Mobilization practices in critically ill children: a European point prevalence study (EU PARK-PICU)

Détails

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Etat: Public
Version: Final published version
Licence: Non spécifiée
ID Serval
serval:BIB_E5B60A1DF478
Type
Article: article d'un périodique ou d'un magazine.
Collection
Publications
Institution
Titre
Mobilization practices in critically ill children: a European point prevalence study (EU PARK-PICU)
Périodique
Critical Care
Auteur(s)
Ista Erwin, Scholefield Barnaby R., Manning Joseph C., Harth Irene, Gawronski Orsola, Bartkowska-Śniatkowska Alicja, Ramelet Anne-Sylvie, Kudchadkar Sapna R.
Contributeur(s)
Ritson P.C., Nikolaou F., de Neef M., Kneyber M., Penny-Thomas K., Linton C., Balmaks R., Richter M., Chiusolo F., Cecchetti C., Roberti M., Di Furia M., Grandjean C., Nygaard B., Lopez Y., Koroglu T., Besci T., Mora RDRD, Agbeko R.S., Borrows E., Bochaton N., Mattsson J., Ksellmann A., Hero B., Rosada-Kurasinska J., Świder M., Bonaldi A., Giugni C., Oruganti S., Gates S., Smith H., van Zwol A., Hills J., Conroy J., Bebbington M., Neunhoeffer F., Duval E.
ISSN
1466-609X (Electronic)
ISSN-L
1364-8535
Statut éditorial
Publié
Date de publication
12/2020
Peer-reviewed
Oui
Volume
24
Numéro
1
Langue
anglais
Notes
Publication types: Journal Article
Publication Status: epublish
Résumé
Early mobilization of adults receiving intensive care improves health outcomes, yet little is known about mobilization practices in paediatric intensive care units (PICUs). We aimed to determine the prevalence of and factors associated with physical rehabilitation in PICUs across Europe.
A 2-day, cross-sectional, multicentre point prevalence study was conducted in May and November 2018. The primary outcome was the prevalence of physical therapy (PT)- or occupational therapy (OT)-provided mobility. Clinical data and data on patient mobility, potential mobility safety events, and mobilization barriers were prospectively collected in patients admitted for ≥72 h.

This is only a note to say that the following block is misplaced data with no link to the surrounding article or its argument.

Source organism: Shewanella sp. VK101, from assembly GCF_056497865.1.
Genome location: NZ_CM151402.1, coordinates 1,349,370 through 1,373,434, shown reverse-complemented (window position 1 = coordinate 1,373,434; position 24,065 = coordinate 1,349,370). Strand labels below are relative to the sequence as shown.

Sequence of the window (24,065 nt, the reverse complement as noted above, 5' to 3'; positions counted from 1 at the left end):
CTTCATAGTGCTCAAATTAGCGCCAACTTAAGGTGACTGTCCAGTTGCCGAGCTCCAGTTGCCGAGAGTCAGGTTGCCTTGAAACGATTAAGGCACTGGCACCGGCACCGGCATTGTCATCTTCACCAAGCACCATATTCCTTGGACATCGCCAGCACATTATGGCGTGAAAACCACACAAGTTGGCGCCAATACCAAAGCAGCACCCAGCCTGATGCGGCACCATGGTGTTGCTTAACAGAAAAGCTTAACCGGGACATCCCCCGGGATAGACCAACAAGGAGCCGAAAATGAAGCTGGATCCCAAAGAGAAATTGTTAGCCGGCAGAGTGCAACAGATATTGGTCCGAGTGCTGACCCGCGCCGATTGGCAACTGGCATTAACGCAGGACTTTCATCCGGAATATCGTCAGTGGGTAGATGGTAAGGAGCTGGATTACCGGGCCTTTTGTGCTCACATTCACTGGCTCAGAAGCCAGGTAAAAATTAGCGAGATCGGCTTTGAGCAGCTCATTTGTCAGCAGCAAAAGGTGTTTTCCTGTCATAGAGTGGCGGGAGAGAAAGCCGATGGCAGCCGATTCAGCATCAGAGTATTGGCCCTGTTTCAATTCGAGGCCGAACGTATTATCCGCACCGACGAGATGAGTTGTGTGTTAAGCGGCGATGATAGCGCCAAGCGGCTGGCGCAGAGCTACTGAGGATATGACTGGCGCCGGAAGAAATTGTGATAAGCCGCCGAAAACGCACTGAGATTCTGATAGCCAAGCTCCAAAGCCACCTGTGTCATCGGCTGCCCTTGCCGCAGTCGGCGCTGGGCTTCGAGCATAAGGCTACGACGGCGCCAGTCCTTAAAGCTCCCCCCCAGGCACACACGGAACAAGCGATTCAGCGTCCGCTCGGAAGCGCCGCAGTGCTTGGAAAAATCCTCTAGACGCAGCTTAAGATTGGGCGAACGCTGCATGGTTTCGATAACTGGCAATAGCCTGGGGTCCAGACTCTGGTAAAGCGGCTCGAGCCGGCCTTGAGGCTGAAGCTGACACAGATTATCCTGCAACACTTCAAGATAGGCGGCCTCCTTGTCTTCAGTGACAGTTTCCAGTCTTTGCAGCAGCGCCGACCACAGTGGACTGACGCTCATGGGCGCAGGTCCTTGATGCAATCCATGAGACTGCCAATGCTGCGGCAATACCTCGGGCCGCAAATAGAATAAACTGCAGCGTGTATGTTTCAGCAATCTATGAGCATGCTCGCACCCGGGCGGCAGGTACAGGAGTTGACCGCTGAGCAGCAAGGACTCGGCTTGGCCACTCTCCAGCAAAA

Data of 456 children admitted to one of 38 participating PICUs from 15 European countries were collected (456 patient days); 70% were under 3 years of age. The point prevalence of PT- and/or OT-provided mobility activities was 39% (179/456) (95% CI 34.7-43.9%) during the patient days, with significant differences between European regions. Nurses were involved in 72% (924/1283) of the mobility events; in the remaining 28%, PT/OT, physicians, family members, or other professionals were involved. Of the factors studied, family presence was most strongly positively associated with out-of-bed mobilization (aOR 7.83, 95% CI 3.09-19.79). Invasive mechanical ventilation with an endotracheal tube was negatively associated with out-of-bed mobility (aOR 0.28, 95% CI 0.12-0.68). Patients were completely immobile on 25% (115/456) of patient days. Barriers to mobilization were reported on 38% of patient days. The most common reported patient-related barriers were cardiovascular instability (n = 47, 10%), oversedation (n = 39, 9%), and medical contraindication (n = 37, 8%). Potential safety events occurred in 6% of all documented mobilization events.
Therapists are infrequently consulted for mobilization of critically ill children in European PICUs. This study highlights the need for a systematic and interdisciplinary mobilization approach for critically ill children.
Mots-clé
Critical Care and Intensive Care Medicine
Pubmed
Open Access
Oui
Création de la notice
25/06/2020 13:46
Dernière modification de la notice
23/07/2020 5:22
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